E.g., 10/22/2014
E.g., 10/22/2014

The Labor Market Integration of New Arrivals in Europe

The Labor Market Integration of New Arrivals in Europe


(RichTea)

​This project evaluates the ease with which foreign-born workers within the European Union are able to establish themselves in destination-country labor markets during the first decade after arrival. The research evaluates the conditions under which new immigrants are able not only to find employment, but also to progress into middle-skilled jobs.

The first phase of the project includes country case studies that consider the influence of individual characteristics and broader economic conditions on the employment prospects of foreign-born workers.

The second phase evaluates the effectiveness of integration and workforce development policies in helping immigrant workers overcome these barriers and move up into middle-skilled positions. The countries studied in this project are the Czech Republic, France, Germany, Spain, Sweden, and the United Kingdom.

Recent Activity

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Recent Activity

Reports
October 2014

The economic crisis of 2008 hit Spain with a disproportionate effect on those in temporary work, revealing underlying gaps in the policy framework meant to support the inclusion of both immigrants and other vulnerable individuals in the Spanish labor market. This report assesses how well recent reforms are filling these gaps and helping immigrants and other disadvantaged workers move into middle-skilled jobs.

Reports
October 2014

Despite a robust mainstream workforce development system offering job-search and other employment assistance to newcomers, immigrants in France are more likely to be unemployed or in low-skilled work than their native-born peers. This report examines how well recent changes to integration policy, in combination with mainstream employment policies, are supporting migrants' integration and advancement in the labor market.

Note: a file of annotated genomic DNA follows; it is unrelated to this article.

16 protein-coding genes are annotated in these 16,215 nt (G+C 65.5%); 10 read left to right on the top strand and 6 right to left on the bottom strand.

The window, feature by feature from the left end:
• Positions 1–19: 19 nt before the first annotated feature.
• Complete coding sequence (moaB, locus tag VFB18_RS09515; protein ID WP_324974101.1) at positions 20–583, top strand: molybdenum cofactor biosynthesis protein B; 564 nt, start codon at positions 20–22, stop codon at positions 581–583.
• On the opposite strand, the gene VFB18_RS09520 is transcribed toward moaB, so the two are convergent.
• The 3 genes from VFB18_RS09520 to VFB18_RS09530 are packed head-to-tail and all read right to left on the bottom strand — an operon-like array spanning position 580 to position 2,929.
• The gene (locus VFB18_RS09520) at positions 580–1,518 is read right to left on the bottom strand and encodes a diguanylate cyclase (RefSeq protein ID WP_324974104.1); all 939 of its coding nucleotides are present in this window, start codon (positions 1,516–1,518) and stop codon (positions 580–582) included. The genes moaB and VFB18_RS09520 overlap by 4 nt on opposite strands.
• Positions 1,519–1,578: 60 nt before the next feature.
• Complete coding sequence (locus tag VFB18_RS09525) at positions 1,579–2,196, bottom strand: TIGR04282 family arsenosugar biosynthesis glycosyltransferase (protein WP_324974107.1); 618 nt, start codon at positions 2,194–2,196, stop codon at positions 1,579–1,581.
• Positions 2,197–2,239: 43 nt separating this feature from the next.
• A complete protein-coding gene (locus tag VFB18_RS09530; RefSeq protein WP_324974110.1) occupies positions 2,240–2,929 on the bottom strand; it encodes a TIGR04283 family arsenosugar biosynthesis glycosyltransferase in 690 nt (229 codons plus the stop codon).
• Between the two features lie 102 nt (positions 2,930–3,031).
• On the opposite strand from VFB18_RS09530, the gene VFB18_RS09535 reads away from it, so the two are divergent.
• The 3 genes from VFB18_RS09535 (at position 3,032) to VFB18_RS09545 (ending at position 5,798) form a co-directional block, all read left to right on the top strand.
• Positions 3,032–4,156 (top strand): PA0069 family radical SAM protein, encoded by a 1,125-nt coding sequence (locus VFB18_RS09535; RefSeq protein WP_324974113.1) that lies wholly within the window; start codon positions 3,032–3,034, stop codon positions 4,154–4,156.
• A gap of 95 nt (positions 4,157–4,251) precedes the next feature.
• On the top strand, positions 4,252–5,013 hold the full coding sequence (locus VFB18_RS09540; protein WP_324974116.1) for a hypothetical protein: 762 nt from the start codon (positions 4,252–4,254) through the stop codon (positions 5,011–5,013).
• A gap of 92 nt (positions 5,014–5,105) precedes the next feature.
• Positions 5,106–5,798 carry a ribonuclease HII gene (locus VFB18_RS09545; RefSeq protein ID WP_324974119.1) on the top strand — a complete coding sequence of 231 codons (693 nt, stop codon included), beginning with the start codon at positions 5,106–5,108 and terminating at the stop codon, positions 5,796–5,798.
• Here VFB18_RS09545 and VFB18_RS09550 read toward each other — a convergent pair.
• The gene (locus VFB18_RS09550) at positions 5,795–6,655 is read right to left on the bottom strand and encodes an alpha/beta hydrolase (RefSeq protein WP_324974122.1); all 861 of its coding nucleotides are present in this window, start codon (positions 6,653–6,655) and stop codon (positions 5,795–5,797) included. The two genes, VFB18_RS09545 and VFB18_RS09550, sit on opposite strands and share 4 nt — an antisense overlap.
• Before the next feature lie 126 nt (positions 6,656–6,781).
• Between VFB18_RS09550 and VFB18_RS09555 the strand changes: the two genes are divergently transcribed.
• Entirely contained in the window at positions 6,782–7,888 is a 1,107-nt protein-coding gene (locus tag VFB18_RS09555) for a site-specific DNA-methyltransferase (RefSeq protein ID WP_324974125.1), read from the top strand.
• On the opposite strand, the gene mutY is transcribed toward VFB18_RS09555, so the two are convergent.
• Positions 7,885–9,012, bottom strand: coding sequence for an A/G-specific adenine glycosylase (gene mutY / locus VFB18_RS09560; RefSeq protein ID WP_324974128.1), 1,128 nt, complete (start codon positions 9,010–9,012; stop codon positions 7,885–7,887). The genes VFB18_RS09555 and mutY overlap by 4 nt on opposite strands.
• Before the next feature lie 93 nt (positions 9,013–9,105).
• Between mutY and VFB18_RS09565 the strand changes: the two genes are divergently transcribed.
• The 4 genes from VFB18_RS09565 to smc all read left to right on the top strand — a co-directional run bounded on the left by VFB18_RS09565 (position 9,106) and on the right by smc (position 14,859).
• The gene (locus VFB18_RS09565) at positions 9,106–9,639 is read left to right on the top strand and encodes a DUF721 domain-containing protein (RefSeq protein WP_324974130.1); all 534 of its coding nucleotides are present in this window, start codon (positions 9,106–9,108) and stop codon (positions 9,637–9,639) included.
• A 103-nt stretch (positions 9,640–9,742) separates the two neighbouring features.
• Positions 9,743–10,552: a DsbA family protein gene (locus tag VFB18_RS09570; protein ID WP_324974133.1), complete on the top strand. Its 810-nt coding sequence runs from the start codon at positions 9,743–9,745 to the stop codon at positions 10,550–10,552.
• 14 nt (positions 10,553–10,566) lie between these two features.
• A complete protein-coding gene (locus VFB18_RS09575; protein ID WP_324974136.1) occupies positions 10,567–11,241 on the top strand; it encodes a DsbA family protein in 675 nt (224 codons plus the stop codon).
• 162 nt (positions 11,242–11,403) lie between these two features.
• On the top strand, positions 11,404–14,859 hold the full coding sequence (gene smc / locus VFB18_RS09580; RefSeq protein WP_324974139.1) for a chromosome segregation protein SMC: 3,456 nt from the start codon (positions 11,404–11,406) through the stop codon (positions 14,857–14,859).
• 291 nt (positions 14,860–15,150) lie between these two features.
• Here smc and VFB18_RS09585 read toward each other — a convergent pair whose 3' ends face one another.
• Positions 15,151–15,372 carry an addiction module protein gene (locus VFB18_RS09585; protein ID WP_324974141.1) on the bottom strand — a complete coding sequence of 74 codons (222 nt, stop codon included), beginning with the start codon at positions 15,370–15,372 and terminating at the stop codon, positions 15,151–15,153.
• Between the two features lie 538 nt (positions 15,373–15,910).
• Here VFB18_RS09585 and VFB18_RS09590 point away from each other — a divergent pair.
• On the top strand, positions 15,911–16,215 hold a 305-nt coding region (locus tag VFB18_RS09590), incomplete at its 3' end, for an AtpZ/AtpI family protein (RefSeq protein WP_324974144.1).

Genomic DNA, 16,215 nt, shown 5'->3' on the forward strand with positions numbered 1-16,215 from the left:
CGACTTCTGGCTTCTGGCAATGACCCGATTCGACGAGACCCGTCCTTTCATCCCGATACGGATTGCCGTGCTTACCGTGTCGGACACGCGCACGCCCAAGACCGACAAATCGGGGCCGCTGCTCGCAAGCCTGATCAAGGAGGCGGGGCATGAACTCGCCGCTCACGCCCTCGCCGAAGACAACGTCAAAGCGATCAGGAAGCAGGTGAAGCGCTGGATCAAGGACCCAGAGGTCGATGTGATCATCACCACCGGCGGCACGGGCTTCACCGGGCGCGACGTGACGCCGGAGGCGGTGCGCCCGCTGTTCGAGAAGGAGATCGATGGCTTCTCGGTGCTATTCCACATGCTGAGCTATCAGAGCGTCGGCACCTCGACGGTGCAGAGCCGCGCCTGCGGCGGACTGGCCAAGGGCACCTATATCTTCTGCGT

Reports
October 2014

Immigrants in the United Kingdom find work easily thanks to a flexible labor market, but often have trouble moving up the ladder into middle-skilled work. This report examines how workforce and integration policies affect immigrant workers in the United Kingdom.

Reports
October 2014

This report presents an overview of Czech integration policies, with a special focus on economic integration. It focuses on policies designed to support migrants’ incorporation in the Czech labor market, and assesses the extent to which these policies facilitate migrants’ upward mobility into more skilled work.

Reports
September 2014

Sweden’s strong economic record continues to be marred by its struggles to integrate immigrants, especially those who come through humanitarian or family channels. This report describes how Sweden is trying to overcome these labor market integration challenges and analyzes how successful its workforce development and integration policies have been in helping immigrants progress from low-skilled work to middle-skilled jobs.

Reports
July 2014

The global economic crisis and changing migration patterns in Europe bring up questions about how well immigrants are able to find employment and progress into better jobs over time. This overview report caps a series of six country case studies evaluating the employment outcomes for foreign-born workers during their first decade in the Czech Republic, France, Germany, Spain, Sweden, and the United Kingdom.

Reports
June 2014

This report analyzes the labor market integration of newcomers to Germany, who tend to have different national origins and higher levels of education than earlier waves of migrants. These new immigrants have had varying levels of success in finding employment and transitioning into higher-skilled jobs.

Reports
May 2014

This report analyzes the labor market integration of recent immigrants to the United Kingdom. During the 2000s, a large influx of labor from Eastern European countries transformed the United Kingdom's immigrant population and labor market. The report finds that over time, these new arrivals showed some progress in moving out of the lowest-skilled jobs.

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